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The re-emergence of economies from lockdown in 2021 sent their demand for energy into overdrive and helped (literally) to fuel a spike in inflation figures.
Soaring energy prices have not only dealt a hammer blow to nearly 30 UK providers in the past 12 months, they’ve left consumers facing sharp rises in their gas and electricity bills.
Unfortunately, Dr Craig Lowrey, senior consultant at energy analysts Cornwall Insight, is unable to offer any soothing words for the year ahead. “As a result of the continued increase in gas and electricity wholesale prices, our forecast for the default tariff price cap [announced by the energy regulator Ofgem in February 2022 and then implemented in April] has risen to approximately £1,800 per annum.”
This is a rise of nearly £600 on the current cap of £1,277 that came into force in October 2020, with Lowrey adding that his figure excludes the impact of recent energy supplier failures.
The Ofgem price cap limits how much suppliers can charge for each unit a customer uses. The quoted figures are for a year’s supply to an average household with a dual fuel tariff.
With concerns over energy supply availability for the coming winter and wider geopolitical issues that may affect gas European supplies in particular, the wholesale markets are experiencing renewed volatility, says Dr Lowrey: “At the same time, question marks remain over how and when the costs from recent supplier exits will be recovered from bills, with our initial estimates indicating that this could add more than £100 to our forecast.”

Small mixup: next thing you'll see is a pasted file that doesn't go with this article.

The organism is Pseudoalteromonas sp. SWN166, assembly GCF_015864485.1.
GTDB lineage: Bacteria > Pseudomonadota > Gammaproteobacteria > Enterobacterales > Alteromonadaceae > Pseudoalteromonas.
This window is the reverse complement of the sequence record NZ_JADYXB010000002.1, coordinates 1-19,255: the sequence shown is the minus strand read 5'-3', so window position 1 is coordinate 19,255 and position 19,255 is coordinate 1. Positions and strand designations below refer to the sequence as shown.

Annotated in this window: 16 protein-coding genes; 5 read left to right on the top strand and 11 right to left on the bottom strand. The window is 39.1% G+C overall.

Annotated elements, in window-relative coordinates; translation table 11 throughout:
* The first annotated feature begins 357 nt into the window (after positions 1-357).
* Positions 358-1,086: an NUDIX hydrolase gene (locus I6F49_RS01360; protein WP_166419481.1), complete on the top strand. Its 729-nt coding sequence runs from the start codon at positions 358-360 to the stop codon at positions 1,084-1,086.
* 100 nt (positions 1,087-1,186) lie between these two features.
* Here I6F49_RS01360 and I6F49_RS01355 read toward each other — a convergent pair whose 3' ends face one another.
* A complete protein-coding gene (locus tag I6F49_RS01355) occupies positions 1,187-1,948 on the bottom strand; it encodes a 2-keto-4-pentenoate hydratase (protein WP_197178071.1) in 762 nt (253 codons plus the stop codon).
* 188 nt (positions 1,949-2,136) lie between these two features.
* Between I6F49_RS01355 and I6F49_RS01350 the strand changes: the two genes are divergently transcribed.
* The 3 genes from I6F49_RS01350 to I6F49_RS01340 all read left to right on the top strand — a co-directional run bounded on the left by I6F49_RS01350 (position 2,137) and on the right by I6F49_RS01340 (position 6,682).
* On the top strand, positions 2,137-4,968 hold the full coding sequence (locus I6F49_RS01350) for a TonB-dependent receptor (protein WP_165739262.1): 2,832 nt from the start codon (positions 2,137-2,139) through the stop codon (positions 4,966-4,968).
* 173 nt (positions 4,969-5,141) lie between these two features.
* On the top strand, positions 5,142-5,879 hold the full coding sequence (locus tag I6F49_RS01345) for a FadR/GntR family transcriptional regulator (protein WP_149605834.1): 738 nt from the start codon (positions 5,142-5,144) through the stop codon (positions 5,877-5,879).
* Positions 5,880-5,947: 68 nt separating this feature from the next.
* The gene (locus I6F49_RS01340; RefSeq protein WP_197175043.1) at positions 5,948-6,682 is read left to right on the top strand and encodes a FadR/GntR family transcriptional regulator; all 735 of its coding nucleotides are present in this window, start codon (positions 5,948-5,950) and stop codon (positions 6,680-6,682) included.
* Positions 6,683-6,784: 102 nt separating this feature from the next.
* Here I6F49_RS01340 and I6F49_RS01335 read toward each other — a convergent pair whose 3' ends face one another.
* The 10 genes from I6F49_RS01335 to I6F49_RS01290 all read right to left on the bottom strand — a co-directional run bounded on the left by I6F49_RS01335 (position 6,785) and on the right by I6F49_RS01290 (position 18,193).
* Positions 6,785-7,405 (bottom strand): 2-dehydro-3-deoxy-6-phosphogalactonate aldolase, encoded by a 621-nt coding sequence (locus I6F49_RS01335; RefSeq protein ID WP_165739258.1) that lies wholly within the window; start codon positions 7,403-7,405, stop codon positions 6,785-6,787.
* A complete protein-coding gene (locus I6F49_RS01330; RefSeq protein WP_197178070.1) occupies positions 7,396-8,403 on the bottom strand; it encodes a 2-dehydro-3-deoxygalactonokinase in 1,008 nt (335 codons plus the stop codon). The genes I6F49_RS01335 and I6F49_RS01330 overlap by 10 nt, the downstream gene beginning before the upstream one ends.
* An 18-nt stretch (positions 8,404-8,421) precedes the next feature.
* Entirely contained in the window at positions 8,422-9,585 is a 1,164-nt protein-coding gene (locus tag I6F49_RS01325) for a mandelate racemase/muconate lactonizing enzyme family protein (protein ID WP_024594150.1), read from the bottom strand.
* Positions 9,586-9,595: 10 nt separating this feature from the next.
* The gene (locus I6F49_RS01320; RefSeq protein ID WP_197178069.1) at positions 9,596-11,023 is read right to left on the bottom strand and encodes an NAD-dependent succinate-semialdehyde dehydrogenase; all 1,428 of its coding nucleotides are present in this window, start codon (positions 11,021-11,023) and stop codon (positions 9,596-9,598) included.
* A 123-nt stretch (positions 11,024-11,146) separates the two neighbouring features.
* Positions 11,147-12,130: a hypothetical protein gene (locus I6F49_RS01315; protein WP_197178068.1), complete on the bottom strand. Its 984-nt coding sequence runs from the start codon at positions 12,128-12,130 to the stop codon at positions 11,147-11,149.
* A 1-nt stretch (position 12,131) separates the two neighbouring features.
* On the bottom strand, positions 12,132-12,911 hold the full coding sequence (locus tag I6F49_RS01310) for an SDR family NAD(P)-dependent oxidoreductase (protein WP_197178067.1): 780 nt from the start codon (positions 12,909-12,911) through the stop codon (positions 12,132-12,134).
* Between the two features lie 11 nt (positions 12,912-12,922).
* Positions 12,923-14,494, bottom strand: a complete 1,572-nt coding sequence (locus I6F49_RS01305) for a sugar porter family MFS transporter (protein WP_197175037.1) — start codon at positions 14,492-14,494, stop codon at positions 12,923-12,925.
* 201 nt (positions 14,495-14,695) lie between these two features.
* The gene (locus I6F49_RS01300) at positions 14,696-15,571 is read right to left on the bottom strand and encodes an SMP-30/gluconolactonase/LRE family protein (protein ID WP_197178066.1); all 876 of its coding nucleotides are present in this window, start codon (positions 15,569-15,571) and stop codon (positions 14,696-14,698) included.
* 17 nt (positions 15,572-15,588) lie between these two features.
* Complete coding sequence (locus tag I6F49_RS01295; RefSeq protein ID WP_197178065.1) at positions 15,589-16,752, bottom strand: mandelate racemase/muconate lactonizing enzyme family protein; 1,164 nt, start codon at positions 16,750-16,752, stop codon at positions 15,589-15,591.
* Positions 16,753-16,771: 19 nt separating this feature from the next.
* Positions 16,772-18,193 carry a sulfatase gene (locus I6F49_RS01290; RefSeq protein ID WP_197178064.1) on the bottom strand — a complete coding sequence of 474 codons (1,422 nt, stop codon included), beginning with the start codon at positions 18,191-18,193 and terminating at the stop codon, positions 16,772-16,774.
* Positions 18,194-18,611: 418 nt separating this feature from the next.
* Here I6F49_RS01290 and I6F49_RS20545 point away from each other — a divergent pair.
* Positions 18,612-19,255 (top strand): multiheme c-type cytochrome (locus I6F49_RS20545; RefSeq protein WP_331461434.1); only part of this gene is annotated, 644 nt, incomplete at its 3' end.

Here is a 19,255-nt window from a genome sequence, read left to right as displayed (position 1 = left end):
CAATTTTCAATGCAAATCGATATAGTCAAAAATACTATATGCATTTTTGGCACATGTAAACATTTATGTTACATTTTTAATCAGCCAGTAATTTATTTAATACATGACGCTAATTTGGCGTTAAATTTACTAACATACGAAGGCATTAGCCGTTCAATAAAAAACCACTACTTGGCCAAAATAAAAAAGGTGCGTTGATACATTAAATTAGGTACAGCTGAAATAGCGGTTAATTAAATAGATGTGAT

You can read more about the prospect for the energy market in 2022 in this article.
The start of 2022 marks a significant change for car and home insurance customers.
The insurance regulator, the Financial Conduct Authority, is bringing in new rules to stop ‘price walking’, the process whereby insurers charge low prices to attract new customers, and then raise those prices at each following renewal.
Brian Brown, consumer finance expert at analysts Defaqto, outlines the new state-of-play: “From January, renewing customers will be charged the same price as new customers, so loyal customers should see premiums coming down in future. It remains to be seen just how insurers will react to this, though without a doubt there will be less to be gained by shopping around each year.”
Brown adds that “from January, anyone looking to make major savings on their insurance will have to search harder to find insurers who could save them money and may well have to buy policies that offer fewer benefits or have lower cover limits or higher excesses.”